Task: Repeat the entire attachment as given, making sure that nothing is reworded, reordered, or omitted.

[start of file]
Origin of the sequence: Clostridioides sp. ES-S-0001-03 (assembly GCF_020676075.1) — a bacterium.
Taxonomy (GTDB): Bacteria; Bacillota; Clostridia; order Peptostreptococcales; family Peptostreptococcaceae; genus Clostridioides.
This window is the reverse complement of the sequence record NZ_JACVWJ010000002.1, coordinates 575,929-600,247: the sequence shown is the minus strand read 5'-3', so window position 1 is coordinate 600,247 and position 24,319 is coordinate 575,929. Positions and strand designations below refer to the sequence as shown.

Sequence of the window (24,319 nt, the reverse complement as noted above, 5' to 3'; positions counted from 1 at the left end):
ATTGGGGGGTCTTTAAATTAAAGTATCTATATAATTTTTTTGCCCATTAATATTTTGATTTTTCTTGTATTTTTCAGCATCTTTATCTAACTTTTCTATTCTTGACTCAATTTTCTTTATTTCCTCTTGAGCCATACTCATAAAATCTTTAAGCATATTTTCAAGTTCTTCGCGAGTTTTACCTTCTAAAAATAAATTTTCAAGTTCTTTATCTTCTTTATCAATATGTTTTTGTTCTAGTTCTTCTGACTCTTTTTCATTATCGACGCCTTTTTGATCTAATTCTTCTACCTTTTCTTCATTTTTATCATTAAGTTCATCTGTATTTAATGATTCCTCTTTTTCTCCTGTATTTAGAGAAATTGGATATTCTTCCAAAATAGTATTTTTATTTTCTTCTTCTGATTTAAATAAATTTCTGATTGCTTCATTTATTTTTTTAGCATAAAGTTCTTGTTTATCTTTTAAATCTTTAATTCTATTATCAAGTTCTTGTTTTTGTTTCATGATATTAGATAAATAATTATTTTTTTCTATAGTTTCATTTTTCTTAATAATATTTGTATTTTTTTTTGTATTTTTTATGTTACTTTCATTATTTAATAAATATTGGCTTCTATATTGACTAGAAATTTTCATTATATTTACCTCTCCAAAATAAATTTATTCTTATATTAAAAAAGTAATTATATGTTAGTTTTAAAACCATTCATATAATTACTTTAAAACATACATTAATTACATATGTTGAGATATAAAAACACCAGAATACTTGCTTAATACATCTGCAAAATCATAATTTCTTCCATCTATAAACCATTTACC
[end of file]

Origin of the sequence: Clostridioides sp. ES-S-0001-03 (assembly GCF_020676075.1) — a bacterium.
Taxonomy (GTDB): Bacteria; Bacillota; Clostridia; order Peptostreptococcales; family Peptostreptococcaceae; genus Clostridioides.
This window is the reverse complement of the sequence record NZ_JACVWJ010000002.1, coordinates 575,929-600,247: the sequence shown is the minus strand read 5'-3', so window position 1 is coordinate 600,247 and position 24,319 is coordinate 575,929. Positions and strand designations below refer to the sequence as shown.

Sequence of the window (24,319 nt, the reverse complement as noted above, 5' to 3'; positions counted from 1 at the left end):
ATTGGGGGGTCTTTAAATTAAAGTATCTATATAATTTTTTTGCCCATTAATATTTTGATTTTTCTTGTATTTTTCAGCATCTTTATCTAACTTTTCTATTCTTGACTCAATTTTCTTTATTTCCTCTTGAGCCATACTCATAAAATCTTTAAGCATATTTTCAAGTTCTTCGCGAGTTTTACCTTCTAAAAATAAATTTTCAAGTTCTTTATCTTCTTTATCAATATGTTTTTGTTCTAGTTCTTCTGACTCTTTTTCATTATCGACGCCTTTTTGATCTAATTCTTCTACCTTTTCTTCATTTTTATCATTAAGTTCATCTGTATTTAATGATTCCTCTTTTTCTCCTGTATTTAGAGAAATTGGATATTCTTCCAAAATAGTATTTTTATTTTCTTCTTCTGATTTAAATAAATTTCTGATTGCTTCATTTATTTTTTTAGCATAAAGTTCTTGTTTATCTTTTAAATCTTTAATTCTATTATCAAGTTCTTGTTTTTGTTTCATGATATTAGATAAATAATTATTTTTTTCTATAGTTTCATTTTTCTTAATAATATTTGTATTTTTTTTTGTATTTTTTATGTTACTTTCATTATTTAATAAATATTGGCTTCTATATTGACTAGAAATTTTCATTATATTTACCTCTCCAAAATAAATTTATTCTTATATTAAAAAAGTAATTATATGTTAGTTTTAAAACCATTCATATAATTACTTTAAAACATACATTAATTACATATGTTGAGATATAAAAACACCAGAATACTTGCTTAATACATCTGCAAAATCATAATTTCTTCCATCTATAAACCATTTACC